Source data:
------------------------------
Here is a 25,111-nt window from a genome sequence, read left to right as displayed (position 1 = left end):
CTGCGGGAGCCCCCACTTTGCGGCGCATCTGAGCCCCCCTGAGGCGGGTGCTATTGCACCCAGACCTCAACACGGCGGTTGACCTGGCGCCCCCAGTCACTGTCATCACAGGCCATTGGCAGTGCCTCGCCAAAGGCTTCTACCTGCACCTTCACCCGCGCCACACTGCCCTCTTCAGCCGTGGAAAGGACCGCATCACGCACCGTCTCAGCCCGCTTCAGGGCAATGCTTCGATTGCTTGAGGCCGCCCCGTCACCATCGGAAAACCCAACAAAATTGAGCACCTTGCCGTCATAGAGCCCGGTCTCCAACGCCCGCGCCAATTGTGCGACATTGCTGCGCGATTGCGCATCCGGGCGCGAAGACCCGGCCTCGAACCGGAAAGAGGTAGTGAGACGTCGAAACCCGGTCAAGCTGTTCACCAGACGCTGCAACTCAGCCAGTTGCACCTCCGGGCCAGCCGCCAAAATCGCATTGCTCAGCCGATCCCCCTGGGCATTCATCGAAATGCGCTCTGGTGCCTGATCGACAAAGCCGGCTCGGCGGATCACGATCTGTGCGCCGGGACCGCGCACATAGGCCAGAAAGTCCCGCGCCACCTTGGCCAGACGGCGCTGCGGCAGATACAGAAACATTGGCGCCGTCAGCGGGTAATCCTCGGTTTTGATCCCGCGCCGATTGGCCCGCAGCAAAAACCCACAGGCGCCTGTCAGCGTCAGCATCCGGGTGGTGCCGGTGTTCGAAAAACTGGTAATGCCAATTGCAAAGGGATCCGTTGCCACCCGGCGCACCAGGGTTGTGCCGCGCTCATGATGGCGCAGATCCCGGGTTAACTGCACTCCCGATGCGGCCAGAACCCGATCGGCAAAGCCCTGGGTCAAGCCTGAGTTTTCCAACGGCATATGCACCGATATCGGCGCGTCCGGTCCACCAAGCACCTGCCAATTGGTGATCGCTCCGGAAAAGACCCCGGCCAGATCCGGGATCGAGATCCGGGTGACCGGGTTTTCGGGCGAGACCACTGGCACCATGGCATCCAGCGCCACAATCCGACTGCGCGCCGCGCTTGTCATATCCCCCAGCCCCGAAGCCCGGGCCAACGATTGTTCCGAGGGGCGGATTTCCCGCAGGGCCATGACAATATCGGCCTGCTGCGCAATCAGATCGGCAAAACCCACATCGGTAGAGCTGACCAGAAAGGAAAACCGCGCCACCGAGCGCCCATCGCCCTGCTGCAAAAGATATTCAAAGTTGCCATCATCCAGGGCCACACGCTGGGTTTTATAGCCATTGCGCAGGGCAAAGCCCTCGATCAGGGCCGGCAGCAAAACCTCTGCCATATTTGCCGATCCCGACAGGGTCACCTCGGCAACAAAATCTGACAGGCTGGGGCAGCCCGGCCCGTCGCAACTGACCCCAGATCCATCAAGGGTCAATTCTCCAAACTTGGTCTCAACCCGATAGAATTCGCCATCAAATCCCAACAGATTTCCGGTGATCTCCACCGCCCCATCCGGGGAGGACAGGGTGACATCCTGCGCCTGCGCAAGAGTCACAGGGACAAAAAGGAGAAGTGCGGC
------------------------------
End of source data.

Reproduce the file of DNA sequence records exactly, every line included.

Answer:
Here is a 25,111-nt window from a genome sequence, read left to right as displayed (position 1 = left end):
CTGCGGGAGCCCCCACTTTGCGGCGCATCTGAGCCCCCCTGAGGCGGGTGCTATTGCACCCAGACCTCAACACGGCGGTTGACCTGGCGCCCCCAGTCACTGTCATCACAGGCCATTGGCAGTGCCTCGCCAAAGGCTTCTACCTGCACCTTCACCCGCGCCACACTGCCCTCTTCAGCCGTGGAAAGGACCGCATCACGCACCGTCTCAGCCCGCTTCAGGGCAATGCTTCGATTGCTTGAGGCCGCCCCGTCACCATCGGAAAACCCAACAAAATTGAGCACCTTGCCGTCATAGAGCCCGGTCTCCAACGCCCGCGCCAATTGTGCGACATTGCTGCGCGATTGCGCATCCGGGCGCGAAGACCCGGCCTCGAACCGGAAAGAGGTAGTGAGACGTCGAAACCCGGTCAAGCTGTTCACCAGACGCTGCAACTCAGCCAGTTGCACCTCCGGGCCAGCCGCCAAAATCGCATTGCTCAGCCGATCCCCCTGGGCATTCATCGAAATGCGCTCTGGTGCCTGATCGACAAAGCCGGCTCGGCGGATCACGATCTGTGCGCCGGGACCGCGCACATAGGCCAGAAAGTCCCGCGCCACCTTGGCCAGACGGCGCTGCGGCAGATACAGAAACATTGGCGCCGTCAGCGGGTAATCCTCGGTTTTGATCCCGCGCCGATTGGCCCGCAGCAAAAACCCACAGGCGCCTGTCAGCGTCAGCATCCGGGTGGTGCCGGTGTTCGAAAAACTGGTAATGCCAATTGCAAAGGGATCCGTTGCCACCCGGCGCACCAGGGTTGTGCCGCGCTCATGATGGCGCAGATCCCGGGTTAACTGCACTCCCGATGCGGCCAGAACCCGATCGGCAAAGCCCTGGGTCAAGCCTGAGTTTTCCAACGGCATATGCACCGATATCGGCGCGTCCGGTCCACCAAGCACCTGCCAATTGGTGATCGCTCCGGAAAAGACCCCGGCCAGATCCGGGATCGAGATCCGGGTGACCGGGTTTTCGGGCGAGACCACTGGCACCATGGCATCCAGCGCCACAATCCGACTGCGCGCCGCGCTTGTCATATCCCCCAGCCCCGAAGCCCGGGCCAACGATTGTTCCGAGGGGCGGATTTCCCGCAGGGCCATGACAATATCGGCCTGCTGCGCAATCAGATCGGCAAAACCCACATCGGTAGAGCTGACCAGAAAGGAAAACCGCGCCACCGAGCGCCCATCGCCCTGCTGCAAAAGATATTCAAAGTTGCCATCATCCAGGGCCACACGCTGGGTTTTATAGCCATTGCGCAGGGCAAAGCCCTCGATCAGGGCCGGCAGCAAAACCTCTGCCATATTTGCCGATCCCGACAGGGTCACCTCGGCAACAAAATCTGACAGGCTGGGGCAGCCCGGCCCGTCGCAACTGACCCCAGATCCATCAAGGGTCAATTCTCCAAACTTGGTCTCAACCCGATAGAATTCGCCATCAAATCCCAACAGATTTCCGGTGATCTCCACCGCCCCATCCGGGGAGGACAGGGTGACATCCTGCGCCTGCGCAAGAGTCACAGGGACAAAAAGGAGAAGTGCGGC